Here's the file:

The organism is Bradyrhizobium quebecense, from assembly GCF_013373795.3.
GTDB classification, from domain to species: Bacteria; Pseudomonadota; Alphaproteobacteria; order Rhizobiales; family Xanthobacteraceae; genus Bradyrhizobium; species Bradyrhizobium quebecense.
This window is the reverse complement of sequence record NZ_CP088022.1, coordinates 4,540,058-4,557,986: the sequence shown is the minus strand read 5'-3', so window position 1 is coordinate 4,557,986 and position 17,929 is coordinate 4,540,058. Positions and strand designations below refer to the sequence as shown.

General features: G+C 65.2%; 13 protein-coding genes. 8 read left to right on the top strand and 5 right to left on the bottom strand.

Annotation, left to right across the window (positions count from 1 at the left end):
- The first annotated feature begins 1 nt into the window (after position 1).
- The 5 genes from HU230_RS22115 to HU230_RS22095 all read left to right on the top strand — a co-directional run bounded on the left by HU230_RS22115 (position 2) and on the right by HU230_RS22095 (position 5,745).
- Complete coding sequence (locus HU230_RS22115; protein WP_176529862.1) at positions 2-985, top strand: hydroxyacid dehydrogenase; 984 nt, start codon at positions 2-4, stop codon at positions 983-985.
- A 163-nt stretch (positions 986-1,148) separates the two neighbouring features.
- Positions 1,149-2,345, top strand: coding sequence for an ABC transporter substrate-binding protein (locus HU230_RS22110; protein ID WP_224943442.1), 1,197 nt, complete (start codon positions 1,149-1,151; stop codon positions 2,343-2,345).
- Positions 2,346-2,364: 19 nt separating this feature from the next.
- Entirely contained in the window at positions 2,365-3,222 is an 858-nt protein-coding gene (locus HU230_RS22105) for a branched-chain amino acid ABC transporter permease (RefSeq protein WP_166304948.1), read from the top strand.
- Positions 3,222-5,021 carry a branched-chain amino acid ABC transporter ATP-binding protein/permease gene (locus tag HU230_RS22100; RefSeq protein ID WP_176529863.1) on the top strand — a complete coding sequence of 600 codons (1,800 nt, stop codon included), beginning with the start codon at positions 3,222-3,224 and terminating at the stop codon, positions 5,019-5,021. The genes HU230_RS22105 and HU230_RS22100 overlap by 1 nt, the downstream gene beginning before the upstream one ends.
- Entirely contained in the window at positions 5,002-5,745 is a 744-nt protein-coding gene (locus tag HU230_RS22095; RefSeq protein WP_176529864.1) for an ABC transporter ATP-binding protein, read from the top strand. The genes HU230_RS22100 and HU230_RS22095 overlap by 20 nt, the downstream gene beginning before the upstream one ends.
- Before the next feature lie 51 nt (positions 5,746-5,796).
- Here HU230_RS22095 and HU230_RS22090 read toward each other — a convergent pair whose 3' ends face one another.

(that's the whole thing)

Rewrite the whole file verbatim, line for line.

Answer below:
The organism is Bradyrhizobium quebecense, from assembly GCF_013373795.3.
GTDB classification, from domain to species: Bacteria; Pseudomonadota; Alphaproteobacteria; order Rhizobiales; family Xanthobacteraceae; genus Bradyrhizobium; species Bradyrhizobium quebecense.
This window is the reverse complement of sequence record NZ_CP088022.1, coordinates 4,540,058-4,557,986: the sequence shown is the minus strand read 5'-3', so window position 1 is coordinate 4,557,986 and position 17,929 is coordinate 4,540,058. Positions and strand designations below refer to the sequence as shown.

General features: G+C 65.2%; 13 protein-coding genes. 8 read left to right on the top strand and 5 right to left on the bottom strand.

Annotation, left to right across the window (positions count from 1 at the left end):
- The first annotated feature begins 1 nt into the window (after position 1).
- The 5 genes from HU230_RS22115 to HU230_RS22095 all read left to right on the top strand — a co-directional run bounded on the left by HU230_RS22115 (position 2) and on the right by HU230_RS22095 (position 5,745).
- Complete coding sequence (locus HU230_RS22115; protein WP_176529862.1) at positions 2-985, top strand: hydroxyacid dehydrogenase; 984 nt, start codon at positions 2-4, stop codon at positions 983-985.
- A 163-nt stretch (positions 986-1,148) separates the two neighbouring features.
- Positions 1,149-2,345, top strand: coding sequence for an ABC transporter substrate-binding protein (locus HU230_RS22110; protein ID WP_224943442.1), 1,197 nt, complete (start codon positions 1,149-1,151; stop codon positions 2,343-2,345).
- Positions 2,346-2,364: 19 nt separating this feature from the next.
- Entirely contained in the window at positions 2,365-3,222 is an 858-nt protein-coding gene (locus HU230_RS22105) for a branched-chain amino acid ABC transporter permease (RefSeq protein WP_166304948.1), read from the top strand.
- Positions 3,222-5,021 carry a branched-chain amino acid ABC transporter ATP-binding protein/permease gene (locus tag HU230_RS22100; RefSeq protein ID WP_176529863.1) on the top strand — a complete coding sequence of 600 codons (1,800 nt, stop codon included), beginning with the start codon at positions 3,222-3,224 and terminating at the stop codon, positions 5,019-5,021. The genes HU230_RS22105 and HU230_RS22100 overlap by 1 nt, the downstream gene beginning before the upstream one ends.
- Entirely contained in the window at positions 5,002-5,745 is a 744-nt protein-coding gene (locus tag HU230_RS22095; RefSeq protein WP_176529864.1) for an ABC transporter ATP-binding protein, read from the top strand. The genes HU230_RS22100 and HU230_RS22095 overlap by 20 nt, the downstream gene beginning before the upstream one ends.
- Before the next feature lie 51 nt (positions 5,746-5,796).
- Here HU230_RS22095 and HU230_RS22090 read toward each other — a convergent pair whose 3' ends face one another.